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2006 SOUTHEASTERN NATURALIST 5(1):103–112
Rudbeckia auriculata Infected with a Pollen-mimic Fungus
ALVIN R. DIAMOND, JR.1,*, HANAN EL MAYAS2, AND ROBERT S. BOYD3
Abstract - The fungus Fusarium semitectum infects the flowering heads of Rudbeckia
auriculata at two sites in Alabama. This is the first report of a fungal agent
infecting this globally rare species. The fungus produces orange-tinged or pinkishwhite
spores on the flower heads and renders infected flowers sterile. Fungal spores
superficially resembled pollen and are picked up by the main pollinator, the composite
specialist bee Andrena aliciae, which serves as a dispersal agent for the fungal
pathogen. Fungal spores were found attached in higher ratios in those areas of the
bee’s body that come into most direct contact with the flowering heads during
feeding. The rate of spread of the fungus on potted plants indicated significant
negative correlations between number of infections and the distance from the fungal
source. Fusarium colonies were isolated from the entire length of flowering stems,
and apparently invade vegetative portions of the plants. As R. auriculata is a
perennial plant that reproduces almost exclusively by the production of short stolons,
the fungus poses no serious threat to its immediate existence.
Fungi that alter floral parts or vegetative portions of plants to resemble
flowers (pseudo-flowers) in order to dupe insects into acting as vectors for
their spores have been reported in many species of plants. Insect pollinators
have been identified as agents of dispersal for fungal pathogens in Silene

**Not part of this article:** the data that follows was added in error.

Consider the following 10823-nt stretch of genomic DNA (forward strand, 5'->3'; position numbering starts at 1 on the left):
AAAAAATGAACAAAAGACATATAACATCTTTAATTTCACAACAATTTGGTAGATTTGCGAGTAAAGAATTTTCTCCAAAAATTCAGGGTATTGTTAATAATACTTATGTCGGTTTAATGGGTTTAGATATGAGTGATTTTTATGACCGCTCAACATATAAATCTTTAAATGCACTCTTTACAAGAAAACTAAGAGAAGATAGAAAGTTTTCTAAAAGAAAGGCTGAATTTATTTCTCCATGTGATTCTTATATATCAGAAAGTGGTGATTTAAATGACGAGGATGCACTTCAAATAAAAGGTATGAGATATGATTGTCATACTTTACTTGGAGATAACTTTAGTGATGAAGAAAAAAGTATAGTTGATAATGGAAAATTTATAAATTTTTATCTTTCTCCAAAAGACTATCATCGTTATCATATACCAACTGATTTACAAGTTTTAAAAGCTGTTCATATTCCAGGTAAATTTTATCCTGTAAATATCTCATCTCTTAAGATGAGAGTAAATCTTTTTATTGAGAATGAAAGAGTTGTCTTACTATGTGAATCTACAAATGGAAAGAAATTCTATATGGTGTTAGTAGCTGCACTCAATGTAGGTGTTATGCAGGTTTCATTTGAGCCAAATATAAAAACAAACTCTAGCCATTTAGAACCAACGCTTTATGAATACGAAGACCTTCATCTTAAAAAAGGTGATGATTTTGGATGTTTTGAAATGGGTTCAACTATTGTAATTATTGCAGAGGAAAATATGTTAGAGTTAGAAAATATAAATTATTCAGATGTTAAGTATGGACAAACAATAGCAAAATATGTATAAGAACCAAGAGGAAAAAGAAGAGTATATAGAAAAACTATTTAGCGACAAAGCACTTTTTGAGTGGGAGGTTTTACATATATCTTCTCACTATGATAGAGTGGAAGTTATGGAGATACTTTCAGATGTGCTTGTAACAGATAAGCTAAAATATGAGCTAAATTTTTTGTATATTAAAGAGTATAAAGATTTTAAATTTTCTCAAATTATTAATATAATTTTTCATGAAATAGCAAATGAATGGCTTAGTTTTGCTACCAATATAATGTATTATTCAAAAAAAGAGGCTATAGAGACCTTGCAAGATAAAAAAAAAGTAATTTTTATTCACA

(Atonovics and Alexander 1992, Baker 1947, Real et al. 1992, Soldatt and
Vetter 1995, Thrall et al. 1993), several species of Cruciferae (Roy 1993,
1996), Euphorbia cyparissias L. (Pfunder and Roy 2000), and members of
the Ericaceae (Batra 1991, Batra and Batra 1985). This relationship may be
quite common (Roy 1996).
Perhaps the most familiar case of floral mimicry is that of the rust
Puccinia monoica (Peck) Arth., which infects species of crucifers and
grasses (Roy 1993, 1996). The fungus prevents the infected host plant from
flowering and causes it to produce pseudo-flowers from vegetative tissues
that resemble flowers of other species in size, color, shape, scent, and nectar
production (Roy 1993). Species of Ustilago infect at least 92 species of
caryophyllaceous plants in Europe and 21 in North America (Delmotte et al.
1999, Skogsmyr 1993, Skykoff and Bucheli 1995, Soldaat and Vetter 1995,
Thrall et al. 1993), rendering the plants sterile the next season when fungal
spores are produced instead of pollen (Skogsmyr 1993). In the genus
1Department of Biological and Environmental Sciences, 210K McCall Hall, Troy
University, Troy, AL 36082. 2Department of Biology, Georgia State University,
Atlanta, GA 30303. 3Department of Biological Sciences, 101 Life Sciences Building,
Auburn University, Auburn, AL 36849. *Corresponding author - firstname.lastname@example.org.
104 Southeastern Naturalist Vol. 5, No. 1
Vaccinium, the fungus Monilinia infects flowers, fruit, and shoots. Infected
tissues are ultraviolet reflective, fragrant, and produce sugar secretions that
attract insects (Caruso and Ramsdell 1995). In all instances, insect visitors to
otherwise healthy plants spread the fungal pathogen.
During fieldwork on investigations of insect pollinators of Rudbeckia
auriculata (Perdue) Kral in 1999, a fungus was observed infecting flower
heads at a site in Crenshaw County, AL (31°43'42"N, 86°19'33"W). In 2001,
the same fungus was observed infecting flower heads at a second population
located approximately 84 km to the south in Covington County, AL
(31°02'23"N, 86°13'07"W). The fungus was identified by plant pathologists
at Auburn University as Fusarium semitectum Berk. & Ravenel, a common
soil fungus that infects many plant species worldwide (Dhingra and
Muchovej 1979, Marin-Sanchez and Jimenez-Diaz 1982, Nedumaran and